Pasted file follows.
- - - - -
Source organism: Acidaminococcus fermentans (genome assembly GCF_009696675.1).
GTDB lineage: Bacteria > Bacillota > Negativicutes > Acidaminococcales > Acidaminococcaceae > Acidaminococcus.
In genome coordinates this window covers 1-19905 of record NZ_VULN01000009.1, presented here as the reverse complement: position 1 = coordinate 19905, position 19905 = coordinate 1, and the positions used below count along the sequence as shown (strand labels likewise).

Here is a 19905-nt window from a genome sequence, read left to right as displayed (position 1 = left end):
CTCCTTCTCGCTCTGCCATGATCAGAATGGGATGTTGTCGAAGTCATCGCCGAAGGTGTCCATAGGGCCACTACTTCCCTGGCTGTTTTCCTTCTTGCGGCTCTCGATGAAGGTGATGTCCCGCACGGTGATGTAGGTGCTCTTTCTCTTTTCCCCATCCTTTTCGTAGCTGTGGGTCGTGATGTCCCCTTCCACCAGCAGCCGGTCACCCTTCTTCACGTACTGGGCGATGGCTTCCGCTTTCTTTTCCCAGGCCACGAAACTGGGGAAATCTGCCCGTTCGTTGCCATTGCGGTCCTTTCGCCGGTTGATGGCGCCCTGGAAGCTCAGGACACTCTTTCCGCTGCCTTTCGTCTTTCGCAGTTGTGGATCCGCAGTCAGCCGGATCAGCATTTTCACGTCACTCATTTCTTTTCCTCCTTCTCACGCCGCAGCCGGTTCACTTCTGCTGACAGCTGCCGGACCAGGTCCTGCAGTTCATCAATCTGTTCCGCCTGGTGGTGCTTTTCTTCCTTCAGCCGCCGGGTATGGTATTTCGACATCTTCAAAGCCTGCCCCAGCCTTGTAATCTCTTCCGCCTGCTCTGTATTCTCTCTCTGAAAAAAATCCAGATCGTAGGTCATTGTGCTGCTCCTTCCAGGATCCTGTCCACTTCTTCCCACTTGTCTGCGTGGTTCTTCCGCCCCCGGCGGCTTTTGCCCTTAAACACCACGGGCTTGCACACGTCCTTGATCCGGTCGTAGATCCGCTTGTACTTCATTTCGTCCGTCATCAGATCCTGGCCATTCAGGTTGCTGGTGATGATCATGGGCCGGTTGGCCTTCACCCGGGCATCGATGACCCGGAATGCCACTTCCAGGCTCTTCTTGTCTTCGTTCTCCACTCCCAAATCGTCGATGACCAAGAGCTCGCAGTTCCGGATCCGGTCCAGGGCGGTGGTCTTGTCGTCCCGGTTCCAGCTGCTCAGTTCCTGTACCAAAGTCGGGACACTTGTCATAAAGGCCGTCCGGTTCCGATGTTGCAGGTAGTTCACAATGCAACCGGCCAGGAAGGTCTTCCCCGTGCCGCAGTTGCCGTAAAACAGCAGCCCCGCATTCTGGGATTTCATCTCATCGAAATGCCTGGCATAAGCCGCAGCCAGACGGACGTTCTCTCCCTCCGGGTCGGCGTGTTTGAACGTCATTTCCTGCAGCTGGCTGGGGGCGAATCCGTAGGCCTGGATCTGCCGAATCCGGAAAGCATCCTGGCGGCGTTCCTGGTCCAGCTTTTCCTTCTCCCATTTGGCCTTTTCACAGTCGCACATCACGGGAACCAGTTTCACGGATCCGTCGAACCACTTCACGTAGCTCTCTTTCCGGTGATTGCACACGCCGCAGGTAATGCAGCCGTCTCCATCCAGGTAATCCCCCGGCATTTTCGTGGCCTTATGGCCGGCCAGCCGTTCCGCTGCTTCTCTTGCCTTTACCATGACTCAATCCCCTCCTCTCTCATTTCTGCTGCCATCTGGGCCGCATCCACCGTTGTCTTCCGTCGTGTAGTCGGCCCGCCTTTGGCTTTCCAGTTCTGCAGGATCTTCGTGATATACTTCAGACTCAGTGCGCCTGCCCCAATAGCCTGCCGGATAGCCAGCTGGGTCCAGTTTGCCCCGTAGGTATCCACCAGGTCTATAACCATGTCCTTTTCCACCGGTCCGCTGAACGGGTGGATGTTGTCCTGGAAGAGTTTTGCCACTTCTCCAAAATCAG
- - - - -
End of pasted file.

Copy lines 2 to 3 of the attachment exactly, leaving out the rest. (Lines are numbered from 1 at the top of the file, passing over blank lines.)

GTDB lineage: Bacteria > Bacillota > Negativicutes > Acidaminococcales > Acidaminococcaceae > Acidaminococcus.
In genome coordinates this window covers 1-19905 of record NZ_VULN01000009.1, presented here as the reverse complement: position 1 = coordinate 19905, position 19905 = coordinate 1, and the positions used below count along the sequence as shown (strand labels likewise).